Shout Out to Morgan Breeders

The tragic end of Clanter’s (Clanter’s daughter’s) Socrates was not only a shock but a reminder of how precious these gorgeous, trusting creatures are to each of us. Such news hits owners and breeders alike so very hard which I must admit I recently was informed of such a passing of one I had sold (I bred Welsh Cobs) to his forever owner. She went to the extent of sending him to surgery but it was too late. He though was 18 and had lived a very pampered life thanks to her fantastic care. I think as breeders that is all we ask. A few years ago, I had to make the tough decision to retire my breeding program and just focus on riding the few that I had retained after selling the majority of my horses, cobs and ponies. Then covid came.

I have read and kept on eye on Prairie Hill’s breeding program for several years even before Clanter’s daughter acquired her gelding (I come from a large extended family who bred Morgans, more for work than show). There are many small Morgan breeders who do a wonderful job producing safe, athletic, all-rounders as well as specialists in their chosen (by their handler) discipline and Prairie Hill is just one. I was always mesmerized by the gaggle of friends (Morgan breeders) that my grandfather knew and hung out with at the various fairs and shows where I tagged along and watched. I strayed away from family tradition when I went the path of the Welsh Cob but found a Morgan or two during those years to add to my program and kept an eye on the sport Morgan movement.

When the first summer of Covid lockdown found me bored and having a wee bit of extra cash from all the lessons and shows I did not attend, I ended up purchasing a Morgan of my own for riding and developing as a sport-type. The breeder whose stock I had watched for a while had just gelded her 3 year old herd sire prospect. She had decided with two senior stallions still healthy and producing it was not the time to keep another. The first day she posted the ad, I contacted her. Two weeks later I owned a just gelded 3 year old Morgan who knew only how to halter, lead and stand tied. He was well handled but the breeder had too little time to do much else to that point. She graciously let me have him for a song.

I knew when I went to pick him up and he loaded on a trailer for the first time (never mind never having hauled) without issue I had picked the right one. Flash forward 2 years later and after starting him myself, doing hundreds of miles on the trails, and hauling out to a lesson or two, I took HTBF Colonel Brandon to his first recognized dressage show yesterday. Brandon had not had the advantage or experience like my others going to numerous schooling shows, again thanks to covid and the economy. Still throwing caution to the wind because this guy has acted like he was born broke, I took Brandon to a rather chaotic venue for his first time, without any of his buddies in tow. Most horses would have completely lost it; but, Brandon has always been a ‘people first’ kind of horse.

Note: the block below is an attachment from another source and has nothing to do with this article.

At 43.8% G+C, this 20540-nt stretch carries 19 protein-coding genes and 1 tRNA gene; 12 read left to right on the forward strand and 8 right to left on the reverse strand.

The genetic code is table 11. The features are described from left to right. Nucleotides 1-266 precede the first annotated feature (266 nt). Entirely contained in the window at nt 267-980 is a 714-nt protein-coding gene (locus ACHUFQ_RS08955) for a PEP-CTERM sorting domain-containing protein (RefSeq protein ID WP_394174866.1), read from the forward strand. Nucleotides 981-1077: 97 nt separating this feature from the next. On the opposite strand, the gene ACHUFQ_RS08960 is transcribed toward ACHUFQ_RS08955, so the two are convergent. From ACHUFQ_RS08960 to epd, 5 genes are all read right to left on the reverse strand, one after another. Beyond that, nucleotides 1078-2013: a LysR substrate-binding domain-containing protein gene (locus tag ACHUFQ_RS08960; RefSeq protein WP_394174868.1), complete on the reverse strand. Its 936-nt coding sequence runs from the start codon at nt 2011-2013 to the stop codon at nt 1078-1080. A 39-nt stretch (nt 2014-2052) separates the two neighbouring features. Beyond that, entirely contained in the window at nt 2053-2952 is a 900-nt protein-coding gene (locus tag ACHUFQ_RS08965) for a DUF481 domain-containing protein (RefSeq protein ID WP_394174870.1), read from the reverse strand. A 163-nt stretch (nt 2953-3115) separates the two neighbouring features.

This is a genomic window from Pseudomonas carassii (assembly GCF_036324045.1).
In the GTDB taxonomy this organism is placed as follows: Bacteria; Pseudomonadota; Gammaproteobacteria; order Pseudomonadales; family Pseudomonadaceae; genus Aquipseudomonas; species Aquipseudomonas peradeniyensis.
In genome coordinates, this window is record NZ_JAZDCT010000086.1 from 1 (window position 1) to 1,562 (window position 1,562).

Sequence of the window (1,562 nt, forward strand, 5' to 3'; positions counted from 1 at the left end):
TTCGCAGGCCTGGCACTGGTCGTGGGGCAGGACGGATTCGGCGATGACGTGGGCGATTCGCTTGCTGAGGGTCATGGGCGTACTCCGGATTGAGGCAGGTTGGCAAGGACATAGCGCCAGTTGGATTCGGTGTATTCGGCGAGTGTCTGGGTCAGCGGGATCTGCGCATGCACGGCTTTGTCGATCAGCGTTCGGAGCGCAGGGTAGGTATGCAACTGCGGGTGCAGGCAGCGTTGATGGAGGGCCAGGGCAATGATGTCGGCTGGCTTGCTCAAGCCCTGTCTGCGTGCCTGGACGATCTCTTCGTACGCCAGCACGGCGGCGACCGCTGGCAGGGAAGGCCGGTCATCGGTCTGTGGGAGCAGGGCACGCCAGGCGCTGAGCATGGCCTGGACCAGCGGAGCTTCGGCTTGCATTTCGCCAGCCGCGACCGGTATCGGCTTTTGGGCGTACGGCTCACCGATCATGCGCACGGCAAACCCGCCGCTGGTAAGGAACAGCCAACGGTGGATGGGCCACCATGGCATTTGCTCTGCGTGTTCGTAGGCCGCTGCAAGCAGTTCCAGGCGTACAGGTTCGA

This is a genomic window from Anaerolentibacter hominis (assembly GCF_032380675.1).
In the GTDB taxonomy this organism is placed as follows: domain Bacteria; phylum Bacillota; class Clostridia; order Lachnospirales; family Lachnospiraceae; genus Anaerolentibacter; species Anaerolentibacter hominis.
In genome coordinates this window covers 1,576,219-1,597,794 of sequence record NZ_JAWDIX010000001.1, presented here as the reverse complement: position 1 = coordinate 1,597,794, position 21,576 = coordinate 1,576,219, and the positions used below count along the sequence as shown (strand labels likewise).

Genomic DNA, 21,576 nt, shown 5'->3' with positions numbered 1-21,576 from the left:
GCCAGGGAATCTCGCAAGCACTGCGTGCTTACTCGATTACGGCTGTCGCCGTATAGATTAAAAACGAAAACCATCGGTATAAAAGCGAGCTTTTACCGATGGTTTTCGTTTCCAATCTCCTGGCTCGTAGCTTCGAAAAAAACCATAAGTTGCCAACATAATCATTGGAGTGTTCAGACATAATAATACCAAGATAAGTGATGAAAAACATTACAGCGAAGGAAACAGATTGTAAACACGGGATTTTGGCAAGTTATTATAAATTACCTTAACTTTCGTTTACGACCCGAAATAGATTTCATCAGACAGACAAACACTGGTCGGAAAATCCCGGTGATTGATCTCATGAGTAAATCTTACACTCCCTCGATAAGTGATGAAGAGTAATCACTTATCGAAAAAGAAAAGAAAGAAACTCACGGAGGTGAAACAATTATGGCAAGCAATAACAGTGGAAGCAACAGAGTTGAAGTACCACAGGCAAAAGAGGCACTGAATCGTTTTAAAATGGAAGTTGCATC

His first test was training level test 2 inside the big Equidome. Hilda Gurney was our judge. Poor Brandon entered the arena without question only to find out that there were no other horses in sight. Let’s just say that there wasn’t any naughty behavior at all, the transitions all happened where they were supposed to, and most if not all of the movements started out with a horse in the appropriate contact at that level…but Brandon called out during the entire test. We had Hilda in stitches, and I must confess that I was giggling too because what else can one do? Well we got out of there with a 60 and comments of ‘such strong lungs!’ and ‘tactful riding’ LOL. The test was nothing but obedient and memorable :wink:

Our next test was training 1 and it was in the North Hall which had two dressage courts side by side. This was much less daunting to Brandon except when a pigeon flew down center line directly towards us as we were approaching ‘X’. He held is ground though and the pigeon yielded to our mass LOL. We ended up with a 65 and change.

My goals were to get Brandon introduced to the show ring, not have any unscheduled dismounts, not get eliminated and to build his confidence. I owe a lot to his breeder, Hassayampa Sport Morgans, for simply producing such a levelheaded, people-oriented, sound and sane guy. The breeder may not have had the time to introduce him to tack or train him to do much other than respect his handler and lead/stop/tie, etc but like her others (which I’ve seen) her selection of crossings, instillment of manners, and exposure to just plain life gave me the opportunity to take a green bean to a level 3 dressage show for his debut and be able to laugh and have fun.

I’m often asked by people to keep an eye out for solid equine citizens that can still be had by those on a budget. Many insist that they’re none to be found. I remain shocked that Morgans continue to be the American hidden gem. It does take some searching to uncover the smaller breeding operations but they’re out there and, yes, many must be purchased as youngstock. Whether you can train your own or pay to have it trained, this breed does present some fun-filled options.

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Great first outing!

Thank you. I’m lucky that Brandon allows me to throw caution to the wind like I did when I was a kid :wink: even if I’ve been educated to think otherwise LOL…

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I’ve always had a soft spot for Morgans. I grew up in CT, where UConn had a breeding program, and my neighbor bred Lippets. His buddy in Vermont had a pair of Morgans he’d drive in parades and for weddings and such. They were mixed: a stallion and a mare, and always behaved perfectly. And today at the Groton House Classic, a Morgan stallion went around beginner novice brilliantly. Great breed!

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One of our farms, dairy and horses, was in Putnam, CT. Others were in McIndoe, VT and Springfield, MA. As a kid I saw them everywhere which is probably one reason why I did stray away. I thought, at the time, everyone had 'em.